The future of Hinchingbrooke Hospital is now in doubt – bizarrely because it is a first class and efficient hospital but did not make foundation status. IAN MacKELLAR reports. DESPERATE to reduce the spiralling budget caused by public demands for the fin
The future of Hinchingbrooke Hospital is now in doubt - bizarrely because it is a first class and efficient hospital but did not make foundation status. IAN MacKELLAR reports.
DESPERATE to reduce the spiralling budget caused by public demands for the finest healthcare whatever the cost, the East of England Strategic Health Authority is set to launch a review to decide whether district general hospitals, such as Hinchingbrooke, are really necessary.
The alternative is for patients to use excess capacity in Cambridge and Peterborough - if there is sufficient slack and they can get there in time.
Such a review - expected to produce an initial report next month - is a bit late.
Hinchingbrooke opened its £22million treatment centre a year ago to deal with the 80 per cent of operations that require a stay of less than 24 hours.
Revamping its accident and emergency department cost a further £6.5million, and a £7.5million children's centre, funded by the primary care trust, is due to open early next year.
The treatment centre was built in the expectation of more patient referrals from elsewhere in Cambridgeshire than actually happened because other PCTs were also so strapped for cash.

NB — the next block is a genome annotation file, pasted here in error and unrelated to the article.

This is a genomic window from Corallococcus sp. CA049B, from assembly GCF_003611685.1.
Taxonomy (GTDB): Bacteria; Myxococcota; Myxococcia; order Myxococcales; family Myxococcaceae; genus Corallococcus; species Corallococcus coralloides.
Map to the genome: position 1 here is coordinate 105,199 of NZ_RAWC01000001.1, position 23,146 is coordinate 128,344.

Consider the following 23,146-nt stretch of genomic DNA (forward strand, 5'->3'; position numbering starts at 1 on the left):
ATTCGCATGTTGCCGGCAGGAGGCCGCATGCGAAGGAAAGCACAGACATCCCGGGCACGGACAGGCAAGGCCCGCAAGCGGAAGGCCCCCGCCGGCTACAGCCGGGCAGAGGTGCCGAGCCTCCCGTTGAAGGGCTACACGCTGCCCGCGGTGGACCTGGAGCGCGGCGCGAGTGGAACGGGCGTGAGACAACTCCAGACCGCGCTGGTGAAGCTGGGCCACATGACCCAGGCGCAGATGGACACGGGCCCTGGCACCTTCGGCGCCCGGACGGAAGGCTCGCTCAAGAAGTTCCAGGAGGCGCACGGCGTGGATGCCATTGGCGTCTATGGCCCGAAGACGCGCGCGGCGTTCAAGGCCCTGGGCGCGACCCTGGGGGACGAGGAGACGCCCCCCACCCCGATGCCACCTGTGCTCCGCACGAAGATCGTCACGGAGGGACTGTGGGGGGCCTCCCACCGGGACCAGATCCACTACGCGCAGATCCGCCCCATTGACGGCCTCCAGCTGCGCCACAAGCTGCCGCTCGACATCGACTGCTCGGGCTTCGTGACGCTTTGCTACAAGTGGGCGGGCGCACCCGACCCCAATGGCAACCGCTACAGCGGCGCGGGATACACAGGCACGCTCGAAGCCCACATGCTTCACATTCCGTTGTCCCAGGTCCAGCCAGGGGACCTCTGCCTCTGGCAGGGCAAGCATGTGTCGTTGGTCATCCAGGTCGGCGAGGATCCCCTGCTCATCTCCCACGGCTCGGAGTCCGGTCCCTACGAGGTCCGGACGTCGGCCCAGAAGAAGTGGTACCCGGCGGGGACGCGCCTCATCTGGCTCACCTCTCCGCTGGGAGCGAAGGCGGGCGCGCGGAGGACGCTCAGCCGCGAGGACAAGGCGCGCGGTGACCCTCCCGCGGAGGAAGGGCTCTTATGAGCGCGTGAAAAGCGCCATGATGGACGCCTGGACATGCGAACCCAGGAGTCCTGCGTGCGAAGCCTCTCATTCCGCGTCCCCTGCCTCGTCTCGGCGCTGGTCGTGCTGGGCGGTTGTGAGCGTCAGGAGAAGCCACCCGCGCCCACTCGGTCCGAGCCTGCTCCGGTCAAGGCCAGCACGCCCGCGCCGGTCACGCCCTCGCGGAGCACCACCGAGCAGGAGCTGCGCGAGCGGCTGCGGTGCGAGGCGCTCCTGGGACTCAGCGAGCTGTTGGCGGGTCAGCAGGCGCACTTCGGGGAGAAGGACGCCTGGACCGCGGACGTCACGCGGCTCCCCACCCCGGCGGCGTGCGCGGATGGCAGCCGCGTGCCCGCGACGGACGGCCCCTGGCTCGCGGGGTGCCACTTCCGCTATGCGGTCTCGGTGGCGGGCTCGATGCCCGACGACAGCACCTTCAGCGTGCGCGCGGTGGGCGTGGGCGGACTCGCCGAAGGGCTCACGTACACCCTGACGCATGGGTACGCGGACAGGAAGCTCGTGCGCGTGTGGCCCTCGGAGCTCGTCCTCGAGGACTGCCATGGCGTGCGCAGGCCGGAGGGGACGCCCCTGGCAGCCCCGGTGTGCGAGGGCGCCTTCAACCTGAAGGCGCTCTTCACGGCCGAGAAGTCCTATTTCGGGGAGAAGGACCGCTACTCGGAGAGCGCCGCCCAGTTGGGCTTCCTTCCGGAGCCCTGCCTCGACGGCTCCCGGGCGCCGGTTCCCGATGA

And patients that could have been sent from, for example, neighbouring Northamptonshire and Bedfordshire have not materialised because, being in other strategic health authority areas, there are plans for competing treatment centres in Kettering and Bedford.
Such a lack of joined-up thinking seriously worries non-executive board members at Hinchingbrooke, who are fiercely proud of the hospital's clinical record.
Yet, as recently as last July, Huntingdonshire PCT reported that "assurance cannot yet be given that Hinchingbrooke's information systems are now more robust".
Hinchingbrooke has identified savings of £4.3million a year, including up to 220-plus redundancies, but these look like a drop in the ocean against the projected deficit of £23.8million if things go well - including selling staff accommodation to social landlord Luminus - and £33million if they don't.
Councillor Peter Downes, Liberal Democrat leader on Huntingdonshire District Council, said yesterday: "What is the use of having a vibrant town centre and all these new houses in Huntingdon and the surrounding area when they are thinking of shutting the one thing people really need - a good and local hospital?
"The Lib Dems will be fighting for the hospital to stay open. Millions have been spent on improving the facilities and building work is still going on.
"It is outrageous even to consider closing the hospital.
"What is the point of spending millions to build a guided bus lane to Hinchingbrooke if the hospital is not going to be there?
"Can you imagine the pressure on Addenbrooke's or Peterborough if all Huntingdonshire's seriously ill people have to go there?
"Think of the extra traffic. Think of the time delay in getting to hospital in an emergency.
"Brampton will soon be at the junction of even busier traffic arteries when the new A14 and expanded A1 are built - there are bound to be accidents.
"How many victims will die on the way to treatment?